Thank you very much.
Thank you for this opportunity to address you on important matters of proper relationships and conduct of work in Canada's national government.
My strong interest in federal government matters dates back nearly half a century. I was a public servant from 1973 to 1994. After that, much of my work as a management and communications consultant was for federal government clients, including Parliament itself. I have been very active at the Ethics Practitioners’ Association of Canada for the last 10 years, including five years as president. We have workplace and retired members from the public and private sectors, and our educational activities have been much appreciated by public servants wishing to reflect on the ethical dimensions of their work.
This background allows me to highlight various dimensions of ethical conduct of public servants in relation to Parliament, ministers and cabinet, but I'm not an expert in conflict of interest legislation, structures and procedures or in the details of the present case. Rather, I hope to elucidate the context of the work done by public servants in a professional and ethical manner.
I'll end with five recommendations.
First, trust is essential to a successful public service. The public must trust the government in order to have smooth, constructive relationships between government and society. Without trust, you can't have peace, order and good government any more than you can have an efficient commercial marketplace. This is why it is essential to keep private interests out of government decision-making and operations. Conflict of interest, whether real or merely potential or apparent, can destroy the public's trust in the government to act in its interest. Therefore, avoiding the appearance of conflict of interest is no less important than avoiding its actual occurrence.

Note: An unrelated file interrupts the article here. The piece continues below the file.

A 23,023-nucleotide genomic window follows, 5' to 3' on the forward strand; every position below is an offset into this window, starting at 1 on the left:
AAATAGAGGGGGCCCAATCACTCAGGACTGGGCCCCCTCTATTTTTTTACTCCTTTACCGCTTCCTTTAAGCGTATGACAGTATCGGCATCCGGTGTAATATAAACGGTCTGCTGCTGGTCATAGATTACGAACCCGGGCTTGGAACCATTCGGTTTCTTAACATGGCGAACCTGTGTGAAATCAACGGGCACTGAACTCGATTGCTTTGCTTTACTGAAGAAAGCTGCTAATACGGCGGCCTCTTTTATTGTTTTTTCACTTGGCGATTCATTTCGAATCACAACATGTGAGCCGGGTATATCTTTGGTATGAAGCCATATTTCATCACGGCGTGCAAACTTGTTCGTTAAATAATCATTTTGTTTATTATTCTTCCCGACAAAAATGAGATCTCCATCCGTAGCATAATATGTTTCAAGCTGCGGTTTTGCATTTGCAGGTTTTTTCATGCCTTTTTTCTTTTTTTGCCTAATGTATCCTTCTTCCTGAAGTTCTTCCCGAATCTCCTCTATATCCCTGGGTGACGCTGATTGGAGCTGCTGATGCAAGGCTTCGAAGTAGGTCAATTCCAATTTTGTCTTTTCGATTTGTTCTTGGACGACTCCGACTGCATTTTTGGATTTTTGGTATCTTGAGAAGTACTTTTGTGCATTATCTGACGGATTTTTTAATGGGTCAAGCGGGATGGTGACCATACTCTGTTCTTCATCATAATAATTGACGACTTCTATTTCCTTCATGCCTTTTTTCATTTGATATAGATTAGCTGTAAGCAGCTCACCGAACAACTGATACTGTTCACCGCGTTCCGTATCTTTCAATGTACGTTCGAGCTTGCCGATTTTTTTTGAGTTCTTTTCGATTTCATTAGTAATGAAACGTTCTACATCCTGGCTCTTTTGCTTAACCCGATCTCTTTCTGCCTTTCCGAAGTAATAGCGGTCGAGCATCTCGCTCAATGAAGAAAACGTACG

Second, non-partisan public servants and elected representatives must collaborate in the work of government. There needs to be clarity about their complementary roles and operating principles. That relationship was articulated in a careful and inspiring manner in “A Strong Foundation”, a 1996 report on public service values and ethics. Besides stating values that you want to find in every workplace and pursuit, such as integrity and respect, it sets out what it means to be a professional in public service within Canada's democratic system.
Third, key mechanisms have grown in this area since that time. There are, for instance, mechanisms for accountability, conflict of interest of both politicians and public servants, and protecting individuals who disclose wrongdoing from reprisal. There is also a solid set of best practices to encourage ethical conduct in organizations. Some of these are the articulation of values and codes of conduct; training and dialogue; counselling and mediation services; and how to manage conflicts of interest in, for instance, small communities where officials frequently have to deal with friends and relations. Ethics officials throughout the federal government have a network through which they share insights on all of this. Our association gives them the opportunity to do the same and to learn from the experiences of those in other sectors.
Fourth, an organization can have a code of conduct, a statement of values, or both.
Codes of conduct spell out a bottom line of rules and norms. Compliance is the issue, and we ask if this or that behaviour passes or fails a norm, if it obeys or contravenes a rule, and what the sanctions or consequences are for transgressions.
Statements of values, on the other hand, articulate the aspirations of an organization. The right questions to ask for these are about how well this or that behaviour embodies our ideals, and how we could do better. This is the realm of learning, improvement and celebrating excellence.
To my mind, an organization needs both. Being serious about ethics requires having a bottom line of acceptability and sanctioning what falls below that line, but organizations must aim higher than mere legality; otherwise, they won't inspire initiative and excellence in their personnel.